Kes: Classic rites of passage story in dance

Kes in rehearsal. Picture: Johan Persson
Kes in rehearsal. Picture: Johan Persson
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Jonathan Watkins has adapted Kes into a piece of dance theatre for the Sheffield Crucible. It’s certainly a brave move, says Nick Ahad.

He is either the bravest or most stupid man in Yorkshire.

“Oh, great, thanks for that, what a brilliant way to start the most important interview I’m going to do for this show,” says Jonathan Watkins.

He’d better toughen up. That’s going to be one of the easiest openers he’ll get – it’s bound to be – the man’s turning Kes into a piece of dance theatre.

Yes, that Kes. The one that’s probably still best known as the movie adapted from Barry Hines’ novel A Kestrel for a Knave, the film that starred Brian Glover as a realistically psychotic PE teacher.

The Kes that has been taken into the hearts of Yorkshire folk for several generations, the Kes that means so very much to so very many people.

He’s turning it into a dance piece. Once he’s got over the offence at my first question, over the course of the next half hour, Watkins puts forward a case for why he is the man for the job to turn Kes into a piece of dance with all the slickness of a team of celebrity’s defence lawyers – and with a lot more integrity.

“I grew up with this story in my veins,” says Watkins.

“It’s a universal story, but actually, if you grow up around here, if you grew up in Barnsley, especially in a certain time, then you just do have a connection to the story. It’s not something you can avoid.”

That’s right. The man daring to turn Kes into a dance is one of our own. “I’m sure many people remember the film, but actually round here, most people know it through the book. It sometimes feels like everyone has a very personal relationship to the story. For me it was finding the story as a young man from Barnsley, growing up around here and then discovering dance and going off to pursue that career.”

It is, of course, the lightly worn genius of Hines’s book that it can easily serve as a metaphor for a young man from Barnsley going off to join the ballet and pursue his dream – and a thousand other incarnations in the personal ambitions of many.

Watkins was marked out for greatness early in his career. When he was just 16 he won a prestigious choreography competition while at the Royal Ballet School. He graduated into the full Royal Ballet Company, but it was clear from the start that Watkins was going to be more than ‘just’ a dancer.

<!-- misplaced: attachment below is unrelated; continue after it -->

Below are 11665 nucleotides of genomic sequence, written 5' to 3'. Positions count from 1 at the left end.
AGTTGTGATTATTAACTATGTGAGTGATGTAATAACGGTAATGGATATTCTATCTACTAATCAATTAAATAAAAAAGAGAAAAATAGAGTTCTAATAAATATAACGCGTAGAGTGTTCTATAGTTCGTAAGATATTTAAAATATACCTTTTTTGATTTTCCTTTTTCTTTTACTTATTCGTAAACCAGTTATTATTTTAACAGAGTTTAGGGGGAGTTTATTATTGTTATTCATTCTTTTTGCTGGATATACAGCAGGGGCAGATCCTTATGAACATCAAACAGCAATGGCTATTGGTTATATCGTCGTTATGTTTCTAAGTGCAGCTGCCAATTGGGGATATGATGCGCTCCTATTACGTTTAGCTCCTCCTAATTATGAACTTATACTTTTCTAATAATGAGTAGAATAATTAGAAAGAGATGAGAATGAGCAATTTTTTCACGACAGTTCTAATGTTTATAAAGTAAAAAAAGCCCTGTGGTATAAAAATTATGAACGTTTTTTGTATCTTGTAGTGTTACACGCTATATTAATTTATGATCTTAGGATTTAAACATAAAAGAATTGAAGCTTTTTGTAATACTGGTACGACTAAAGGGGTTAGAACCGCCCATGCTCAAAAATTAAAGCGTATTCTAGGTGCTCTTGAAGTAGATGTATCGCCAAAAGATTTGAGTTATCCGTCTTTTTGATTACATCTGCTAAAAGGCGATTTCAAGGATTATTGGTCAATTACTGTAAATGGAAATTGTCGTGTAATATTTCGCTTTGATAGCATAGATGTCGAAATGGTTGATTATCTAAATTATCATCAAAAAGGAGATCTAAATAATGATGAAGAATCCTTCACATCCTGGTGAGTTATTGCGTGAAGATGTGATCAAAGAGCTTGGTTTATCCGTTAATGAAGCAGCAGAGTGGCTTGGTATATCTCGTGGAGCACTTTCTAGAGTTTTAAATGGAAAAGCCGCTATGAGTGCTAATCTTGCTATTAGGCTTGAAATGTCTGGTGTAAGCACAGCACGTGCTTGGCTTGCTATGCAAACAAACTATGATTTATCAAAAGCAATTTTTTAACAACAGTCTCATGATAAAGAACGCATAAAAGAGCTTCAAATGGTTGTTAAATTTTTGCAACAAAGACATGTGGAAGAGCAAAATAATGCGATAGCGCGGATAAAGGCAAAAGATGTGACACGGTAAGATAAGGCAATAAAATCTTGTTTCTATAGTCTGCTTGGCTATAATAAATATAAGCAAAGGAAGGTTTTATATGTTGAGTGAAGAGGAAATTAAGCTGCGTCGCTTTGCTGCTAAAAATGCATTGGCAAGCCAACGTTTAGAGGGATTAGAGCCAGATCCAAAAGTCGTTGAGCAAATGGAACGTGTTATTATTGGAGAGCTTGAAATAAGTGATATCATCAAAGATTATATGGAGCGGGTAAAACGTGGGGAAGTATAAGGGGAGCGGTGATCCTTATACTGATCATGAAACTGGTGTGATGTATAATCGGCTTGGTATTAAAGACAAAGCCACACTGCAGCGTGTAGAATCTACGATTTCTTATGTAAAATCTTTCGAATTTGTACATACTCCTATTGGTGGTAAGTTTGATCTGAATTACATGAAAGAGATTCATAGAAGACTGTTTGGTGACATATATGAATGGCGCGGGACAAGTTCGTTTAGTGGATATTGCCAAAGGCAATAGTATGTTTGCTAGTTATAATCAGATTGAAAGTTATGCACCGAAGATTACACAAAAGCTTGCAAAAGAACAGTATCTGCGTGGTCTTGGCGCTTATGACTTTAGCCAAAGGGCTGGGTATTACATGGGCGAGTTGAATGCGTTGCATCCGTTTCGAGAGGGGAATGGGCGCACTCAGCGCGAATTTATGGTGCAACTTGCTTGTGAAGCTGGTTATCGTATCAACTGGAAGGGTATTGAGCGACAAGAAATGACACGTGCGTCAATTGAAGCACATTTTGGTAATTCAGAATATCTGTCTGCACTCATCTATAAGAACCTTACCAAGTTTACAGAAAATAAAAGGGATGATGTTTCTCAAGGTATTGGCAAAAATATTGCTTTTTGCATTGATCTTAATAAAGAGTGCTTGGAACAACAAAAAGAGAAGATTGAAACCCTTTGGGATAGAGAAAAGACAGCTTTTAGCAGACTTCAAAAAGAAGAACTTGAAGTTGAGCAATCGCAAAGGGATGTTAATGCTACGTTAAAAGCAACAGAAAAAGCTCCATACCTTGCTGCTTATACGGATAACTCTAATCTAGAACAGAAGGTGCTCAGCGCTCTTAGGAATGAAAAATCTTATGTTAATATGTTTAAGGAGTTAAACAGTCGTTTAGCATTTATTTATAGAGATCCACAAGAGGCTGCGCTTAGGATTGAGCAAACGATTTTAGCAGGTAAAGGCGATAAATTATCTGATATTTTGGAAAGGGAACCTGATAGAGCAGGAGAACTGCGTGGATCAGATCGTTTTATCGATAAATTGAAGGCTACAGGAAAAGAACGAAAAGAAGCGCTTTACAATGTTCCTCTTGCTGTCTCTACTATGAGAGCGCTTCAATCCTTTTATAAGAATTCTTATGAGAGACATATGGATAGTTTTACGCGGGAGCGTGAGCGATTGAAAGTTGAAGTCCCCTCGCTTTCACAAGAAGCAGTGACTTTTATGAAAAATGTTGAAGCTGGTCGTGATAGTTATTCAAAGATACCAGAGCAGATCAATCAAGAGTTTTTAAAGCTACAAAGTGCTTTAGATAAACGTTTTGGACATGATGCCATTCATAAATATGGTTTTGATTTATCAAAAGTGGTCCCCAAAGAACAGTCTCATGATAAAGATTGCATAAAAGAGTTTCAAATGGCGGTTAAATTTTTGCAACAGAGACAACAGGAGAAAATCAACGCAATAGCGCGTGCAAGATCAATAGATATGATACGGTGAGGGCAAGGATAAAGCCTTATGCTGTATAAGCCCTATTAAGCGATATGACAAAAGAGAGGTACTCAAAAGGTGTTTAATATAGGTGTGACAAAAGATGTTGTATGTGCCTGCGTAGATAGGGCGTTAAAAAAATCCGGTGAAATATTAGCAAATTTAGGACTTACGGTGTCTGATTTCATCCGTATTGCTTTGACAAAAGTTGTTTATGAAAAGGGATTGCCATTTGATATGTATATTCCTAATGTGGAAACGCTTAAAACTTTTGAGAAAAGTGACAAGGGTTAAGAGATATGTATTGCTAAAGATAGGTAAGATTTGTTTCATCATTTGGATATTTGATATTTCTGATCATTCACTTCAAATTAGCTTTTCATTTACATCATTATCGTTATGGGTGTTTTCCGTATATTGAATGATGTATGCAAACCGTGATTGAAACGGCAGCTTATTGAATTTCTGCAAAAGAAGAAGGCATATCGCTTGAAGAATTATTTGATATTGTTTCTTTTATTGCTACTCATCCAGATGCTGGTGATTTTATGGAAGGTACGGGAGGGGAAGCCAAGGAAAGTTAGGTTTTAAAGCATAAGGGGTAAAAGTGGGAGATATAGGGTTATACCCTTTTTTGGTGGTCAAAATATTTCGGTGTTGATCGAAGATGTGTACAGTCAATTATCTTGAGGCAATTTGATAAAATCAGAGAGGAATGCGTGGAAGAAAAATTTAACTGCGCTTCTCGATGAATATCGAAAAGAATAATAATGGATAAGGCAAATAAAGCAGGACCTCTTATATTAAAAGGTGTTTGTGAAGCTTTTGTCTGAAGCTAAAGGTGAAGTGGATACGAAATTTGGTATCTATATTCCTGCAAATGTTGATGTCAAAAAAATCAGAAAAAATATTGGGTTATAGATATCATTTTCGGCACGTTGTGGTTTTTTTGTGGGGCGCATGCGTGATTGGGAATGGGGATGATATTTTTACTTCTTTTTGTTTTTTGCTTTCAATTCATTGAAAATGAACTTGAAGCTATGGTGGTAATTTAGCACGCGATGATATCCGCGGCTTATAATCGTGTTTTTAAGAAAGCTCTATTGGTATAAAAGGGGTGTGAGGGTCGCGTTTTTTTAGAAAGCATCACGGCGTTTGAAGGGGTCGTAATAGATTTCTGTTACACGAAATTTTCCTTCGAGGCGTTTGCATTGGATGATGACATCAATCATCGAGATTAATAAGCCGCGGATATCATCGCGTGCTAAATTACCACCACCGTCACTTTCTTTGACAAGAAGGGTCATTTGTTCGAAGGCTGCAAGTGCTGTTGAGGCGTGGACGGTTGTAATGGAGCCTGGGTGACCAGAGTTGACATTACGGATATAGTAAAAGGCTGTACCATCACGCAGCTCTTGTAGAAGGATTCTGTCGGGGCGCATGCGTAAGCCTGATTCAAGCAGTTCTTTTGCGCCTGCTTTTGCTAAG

Kes is a project he has had his eye on for a while. It could have been done elsewhere, but Watkins applauds the bravery of Sheffield taking it on, insisting it simply wouldn’t be right if it was done anywhere else.

Rising up to meet a challenge, one of the other motifs of the story, is very much at the front of Watkins’ mind right now – he’s got to get people to buy into Kes as a dance piece. “It’s first of all about challenging the perception of the audience about what they think they might experience when they come and see the show,” he says. “It’s difficult to talk about because I’m still making the show, but what it won’t be is a glitzy and glamorous piece of dance.”

As well as the fact that he has a genuine, heartfelt passion for turning Kes into a piece of dance, the other reason for Watkins’ confidence in this project is the fact that it has the backing of the person closest to the author. Barry Hines has Alzheimer’s – he gave his final newspaper interview to the Yorkshire Post when I spoke to him in May 2009 – but his devoted wife Eleanor has remained by his side and has given her full support to this new take on her husband’s seminal work. “Eleanor has been really behind this,” says Watkins.

“If she hadn’t have been, I’m not sure that I could have done it. She understands that I am approaching this in a way that shows I want to honour it and respect it and do this with integrity.”

So, Sheffield Theatres is on board, the author’s wife is on board and Watkins has the focus of a laser beam. There is another question – is the audience going to be on board?

While many of a certain age will have a very special place in their hearts for the story, the film and the book, will there be enough people who still care about Hines’s story? Watkins says Kes was a story that was simply always there when you grew up in Barnsley, but does it still have something to say to today’s audiences?

“It’s still really relevant today. It’s about igniting a passion and starting on a path towards something you want to do,” he says.

“It feels relevant to my life because the passion I had was for a dance. It boils 
down really to self-education, about finding the thing that you are good at or passionate about and pursuing that dream.

“That’s not really a story that ever becomes irrelevant.”